In 1946, the bus was abandoned by construction workers just west of Teklanika River, Alaska.
The 1940s-era bus was made famous by 24-year-old adventurer Chris McCandless who died in it during 1992 summer.
A 1940s-era bus where a 24-year-old adventurer starved to death in the Alaskan wilderness has been removed after tourists died while trying to reach it.
A US Army helicopter, Chinook airlifted the vehicle from the spot just west of the Teklanika River, where it had been left to rust for more than half a century.
The bus was made famous by Into The Wild, a book and film that told the story of Chris McCandless’ death after he lived inside it for 114 days during the summer of 1992.
Its removal on Thursday came after the state was called to 15 bus-related search and rescue operations between 2009 and 2017, according to the Department of Natural Resources.
The bus was blamed for encouraging risky hikes as adventurers crossed dangerous terrain trying to find it.
Two travelers died after drowning while on their way to the vehicle in separate incidents in 2010 and 2019, officials said.
Written in 1996 by Jon Krakauer, Into The Wild told a version of 24-year-old Chris McCandless’ story.
In 1990 the adventurer graduated, gave his $24,500 college fund to Oxfam, cut communication with his parents and began a journey of thousands of miles across Western US.
At one point early in his journey McCandless crossed the border into Mexico before hiking back into the US.
At Lake Mead he was forced to abandon his car after it got caught in a flash flood, and he labored for months as a grain elevator before hitchhiking more than 3,000 miles to Alaska.
In December 1991, McCandless arrived at Slab City, in the Imperial Valley, and met Tracy Tatro (pictured, played by Kristen Stewart), a teenage girl who showed interest in McCandless, but he rejected her because she was underage.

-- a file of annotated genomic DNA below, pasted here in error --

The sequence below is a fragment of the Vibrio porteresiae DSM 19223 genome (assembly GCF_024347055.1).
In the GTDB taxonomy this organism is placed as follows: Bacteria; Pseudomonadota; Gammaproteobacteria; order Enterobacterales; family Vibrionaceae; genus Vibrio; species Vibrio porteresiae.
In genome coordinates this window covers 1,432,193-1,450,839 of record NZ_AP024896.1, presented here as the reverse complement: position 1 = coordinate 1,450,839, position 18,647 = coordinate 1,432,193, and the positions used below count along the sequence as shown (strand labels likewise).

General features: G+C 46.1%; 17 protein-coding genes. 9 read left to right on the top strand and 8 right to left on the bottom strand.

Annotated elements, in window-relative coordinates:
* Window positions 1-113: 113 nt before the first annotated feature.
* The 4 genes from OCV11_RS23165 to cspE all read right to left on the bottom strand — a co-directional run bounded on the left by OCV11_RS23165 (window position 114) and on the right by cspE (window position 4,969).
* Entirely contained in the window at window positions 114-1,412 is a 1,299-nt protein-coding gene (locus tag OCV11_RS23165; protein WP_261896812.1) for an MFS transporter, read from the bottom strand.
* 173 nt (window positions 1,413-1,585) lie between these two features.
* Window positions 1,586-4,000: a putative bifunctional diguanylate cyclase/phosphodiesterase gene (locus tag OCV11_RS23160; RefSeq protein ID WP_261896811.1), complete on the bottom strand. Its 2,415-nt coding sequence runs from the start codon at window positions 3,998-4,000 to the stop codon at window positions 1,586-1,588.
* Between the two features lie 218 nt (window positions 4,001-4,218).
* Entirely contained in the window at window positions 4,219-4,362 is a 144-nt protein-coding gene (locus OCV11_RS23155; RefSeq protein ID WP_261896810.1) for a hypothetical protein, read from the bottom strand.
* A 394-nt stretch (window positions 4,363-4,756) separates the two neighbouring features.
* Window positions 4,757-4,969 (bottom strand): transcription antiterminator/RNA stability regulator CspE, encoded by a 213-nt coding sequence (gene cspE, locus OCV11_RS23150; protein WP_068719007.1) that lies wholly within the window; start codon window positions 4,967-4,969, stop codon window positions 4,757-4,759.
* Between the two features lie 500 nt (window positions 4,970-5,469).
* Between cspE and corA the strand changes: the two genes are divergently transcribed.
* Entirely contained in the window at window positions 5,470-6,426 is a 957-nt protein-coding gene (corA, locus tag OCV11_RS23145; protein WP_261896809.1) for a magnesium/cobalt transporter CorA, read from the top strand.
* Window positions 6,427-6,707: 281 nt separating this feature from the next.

McCandless headed down the trail with only 10 pounds (4500 g) of rice, a .22 caliber rifle, several boxes of rifle rounds, a camera, and a small selection of reading materialincluding a field guide to the region’s edible plants.
He had planned to hike to the coast but the boggy terrain of the summer proved too difficult, and he decided instead to camp in a derelict bus left by a construction company.
In July, 1992, he tried to leave after realizing his life would be better with others in it, only to find the route blocked by a snow-melt raging river.
He died sometime around the week of August 18, 1992, after surviving more than 100 days on edible roots and berries, as well as an assortment of game.
Two weeks after his death, his body was found by moose hunters.
A film adaptation was released in September 2007, directed by Sean Penn and starring Emile Hirsch as McCandless.
This pushed many to hike the dangerous route to the abandoned bus.
The bus was airlifted away on Thursday, 18th June, 2020 for safety of tourists.